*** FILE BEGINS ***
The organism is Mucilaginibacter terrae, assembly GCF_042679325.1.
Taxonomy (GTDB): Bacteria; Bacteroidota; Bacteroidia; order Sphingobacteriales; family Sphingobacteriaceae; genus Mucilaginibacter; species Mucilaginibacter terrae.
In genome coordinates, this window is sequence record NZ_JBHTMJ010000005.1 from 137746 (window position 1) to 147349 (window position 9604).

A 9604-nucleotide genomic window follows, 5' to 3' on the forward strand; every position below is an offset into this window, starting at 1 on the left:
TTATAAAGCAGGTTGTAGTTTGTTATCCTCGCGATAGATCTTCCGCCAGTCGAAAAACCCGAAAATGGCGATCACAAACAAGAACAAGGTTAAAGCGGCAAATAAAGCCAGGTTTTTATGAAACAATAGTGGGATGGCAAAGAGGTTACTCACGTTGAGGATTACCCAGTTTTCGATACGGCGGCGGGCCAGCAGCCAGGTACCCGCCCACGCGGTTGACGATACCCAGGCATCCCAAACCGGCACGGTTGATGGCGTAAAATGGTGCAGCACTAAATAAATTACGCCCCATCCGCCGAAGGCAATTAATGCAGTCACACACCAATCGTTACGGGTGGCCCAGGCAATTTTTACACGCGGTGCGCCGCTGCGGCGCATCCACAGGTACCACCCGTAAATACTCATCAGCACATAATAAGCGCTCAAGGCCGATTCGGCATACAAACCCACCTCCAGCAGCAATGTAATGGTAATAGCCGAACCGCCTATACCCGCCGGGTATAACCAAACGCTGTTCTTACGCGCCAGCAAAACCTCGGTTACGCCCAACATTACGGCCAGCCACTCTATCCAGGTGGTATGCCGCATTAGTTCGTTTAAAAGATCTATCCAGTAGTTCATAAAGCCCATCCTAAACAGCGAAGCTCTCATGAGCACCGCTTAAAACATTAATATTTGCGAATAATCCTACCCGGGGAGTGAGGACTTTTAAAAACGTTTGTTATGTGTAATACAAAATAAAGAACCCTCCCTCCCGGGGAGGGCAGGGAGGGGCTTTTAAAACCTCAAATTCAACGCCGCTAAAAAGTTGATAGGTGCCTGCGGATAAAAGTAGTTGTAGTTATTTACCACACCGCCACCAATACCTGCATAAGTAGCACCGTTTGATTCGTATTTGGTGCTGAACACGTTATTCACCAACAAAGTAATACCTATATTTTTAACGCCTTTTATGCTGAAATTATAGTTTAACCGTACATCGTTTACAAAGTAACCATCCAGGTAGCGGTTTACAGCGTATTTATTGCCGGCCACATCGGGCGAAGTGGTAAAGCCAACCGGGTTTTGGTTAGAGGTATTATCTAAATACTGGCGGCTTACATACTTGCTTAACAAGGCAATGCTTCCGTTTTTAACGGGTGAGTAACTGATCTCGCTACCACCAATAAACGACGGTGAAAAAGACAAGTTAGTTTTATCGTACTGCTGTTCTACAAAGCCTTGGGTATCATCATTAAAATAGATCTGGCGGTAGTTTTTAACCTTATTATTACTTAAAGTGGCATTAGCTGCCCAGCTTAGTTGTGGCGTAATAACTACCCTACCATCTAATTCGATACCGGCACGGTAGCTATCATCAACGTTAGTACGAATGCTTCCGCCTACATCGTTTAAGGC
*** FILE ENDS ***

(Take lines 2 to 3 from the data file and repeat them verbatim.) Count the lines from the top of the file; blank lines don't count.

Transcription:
Taxonomy (GTDB): Bacteria; Bacteroidota; Bacteroidia; order Sphingobacteriales; family Sphingobacteriaceae; genus Mucilaginibacter; species Mucilaginibacter terrae.
In genome coordinates, this window is sequence record NZ_JBHTMJ010000005.1 from 137746 (window position 1) to 147349 (window position 9604).